Toronto Film Festival: Sound of Metal and Accepting Deafness

Sound of Metal: Ruben (Riz Ahmed) playing the drums
Sound of Metal is able to challenge the audience by asking them what truly defines who they are while sneaking in great representation of the Deaf community and showing that deafness isn't an end but a new beginning. A great performance by Riz Ahmed and excellent sound editing overcome any small pacing and length issues

"I want people to think to themselves, 'If I remove everything, all the trappings of who I think I am, who am I'"

That's what Director Darius Marder says is the one thing he hopes audiences take away from seeing Sound of Metal. Discovery of one's self is the core of the film. The story follows heavy metal drummer Ruben (Riz Ahmed) as he struggles with the new reality of his life when he loses his hearing. As a former addict, Ruben is teetering on the edge of a relapse and his girlfriend, Lou (Olivia Cooke), knows that if she doesn't get him help soon he will backslide. Ruben is determined to "fix" the situation and refuses to accept that his hearing loss is permanent. The sober-living support group that Ruben and Olivia find for him is also a deaf community and it forces Ruben to confront the reality of his situation and determine what he actually wants to become. The core of Sound of Metal comes down to the words spoken in the serenity prayer: Accepting the things you can't change, finding the courage to change the things you can and having the wisdom to know the difference. 

It should be no surprise that Riz Ahmed does a fantastic job as Ruben. The role is a challenging one requiring Ahmed to embrace the different stages of Ruben's progress: Manic desire to "fix" his problems without accepting then a basic understanding what his new reality is and finally a semi-acceptance of it. Ahmed is able to draw the audience into his performance and ensures that Ruben stays a sympathetic figure throughout his struggles. We all might not be addicts (recovering or not) and maybe we don't know what it's like to be deaf. But we can all relate to the feeling of losing (or being threatened with the loss of) a piece of what we believe defines us. Ahmed is able to capture the desperation of Ruben without feeling contrived.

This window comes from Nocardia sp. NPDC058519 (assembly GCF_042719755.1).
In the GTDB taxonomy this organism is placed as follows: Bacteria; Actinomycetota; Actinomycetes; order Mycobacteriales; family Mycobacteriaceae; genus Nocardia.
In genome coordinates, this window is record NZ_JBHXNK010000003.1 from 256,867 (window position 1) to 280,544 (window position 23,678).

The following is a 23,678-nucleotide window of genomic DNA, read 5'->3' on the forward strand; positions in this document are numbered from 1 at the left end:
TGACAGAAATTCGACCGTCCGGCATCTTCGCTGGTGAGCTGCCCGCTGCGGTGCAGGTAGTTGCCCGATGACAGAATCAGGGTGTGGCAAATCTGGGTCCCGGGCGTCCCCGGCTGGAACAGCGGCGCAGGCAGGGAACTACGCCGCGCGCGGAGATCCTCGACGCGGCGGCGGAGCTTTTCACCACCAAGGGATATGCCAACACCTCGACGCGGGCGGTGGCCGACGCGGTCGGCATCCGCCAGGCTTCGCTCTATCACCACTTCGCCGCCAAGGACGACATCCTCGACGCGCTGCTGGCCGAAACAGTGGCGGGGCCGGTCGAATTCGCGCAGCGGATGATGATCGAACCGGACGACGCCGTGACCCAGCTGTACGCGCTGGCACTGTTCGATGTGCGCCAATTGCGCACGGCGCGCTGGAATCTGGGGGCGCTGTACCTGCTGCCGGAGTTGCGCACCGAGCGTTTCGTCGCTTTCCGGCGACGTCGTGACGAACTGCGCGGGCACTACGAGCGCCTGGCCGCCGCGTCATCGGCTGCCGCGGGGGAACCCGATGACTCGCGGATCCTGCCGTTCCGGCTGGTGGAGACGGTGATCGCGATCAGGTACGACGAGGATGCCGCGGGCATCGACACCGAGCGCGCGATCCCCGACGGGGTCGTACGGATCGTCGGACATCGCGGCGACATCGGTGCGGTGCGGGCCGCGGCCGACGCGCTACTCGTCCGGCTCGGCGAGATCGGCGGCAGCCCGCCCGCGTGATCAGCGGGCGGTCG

One of the most noticeable thing about Sound of Metal is the care it takes when addressing the Deaf community. In a move that is unfortunately not the norm, the cast includes members of the Deaf and hearing impaired community. Lauren Ridloff, new comer Chelsea Lee, Jeremy Lee Stone and others represent their community adding a level of authenticity and care that typically isn't presented in films. While Ruben finds his new situation to be a burden and a disability, those he is surrounded by see it as an accepted part of their lives. This helps turn this film into being more than just a film but also an educational tool about what it means to be deaf. And by having actual members of the Deaf community in the film, Sound of Metal doesn't feel like a preachy interpretation but rather the genuine deal.

The use of sound (and the absence of it) in Sound of Metal should definitely generate some buzz come award season for sound editing.  It’s an important piece in telling Ruben’s story and keeping the audience engaged. The film opened with the thunderous sounds of heavy metal drumming that are so loud I  wondered if maybe there was a mistake and someone turned the volume too far to the right. As the film goes on you realize that every aspect of sound is purposeful. One of the best scenes in the film is when Ruben finds himself sitting down at the table with the rest of the group for dinner.  Since Ruben can't sign, he sits in a silence that is only broken when Joe (Paul Raci) interprets what some of the other members are saying about Ruben. But then the camera pans out and the sound kicks in and you hear that while the rest of the group is deaf and signing, there is clearly audible sounds through their communication. You hear their laughter, the sound of the table being slapped as well as the sounds of their very animated and enthusiastic signing with each other. It's a reminder that just because these individuals are deaf there isn't an absence of sound.

If there is one issue with Sound of Metal it would be the length and pace. Clocking in at 130 minutes, the film feels longer than it is and that comes from it lingering too long in certain places. Still, Sound of Metal is a compelling story and well worth checking out despite any minor pacing issues.


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Charles (Kriss)

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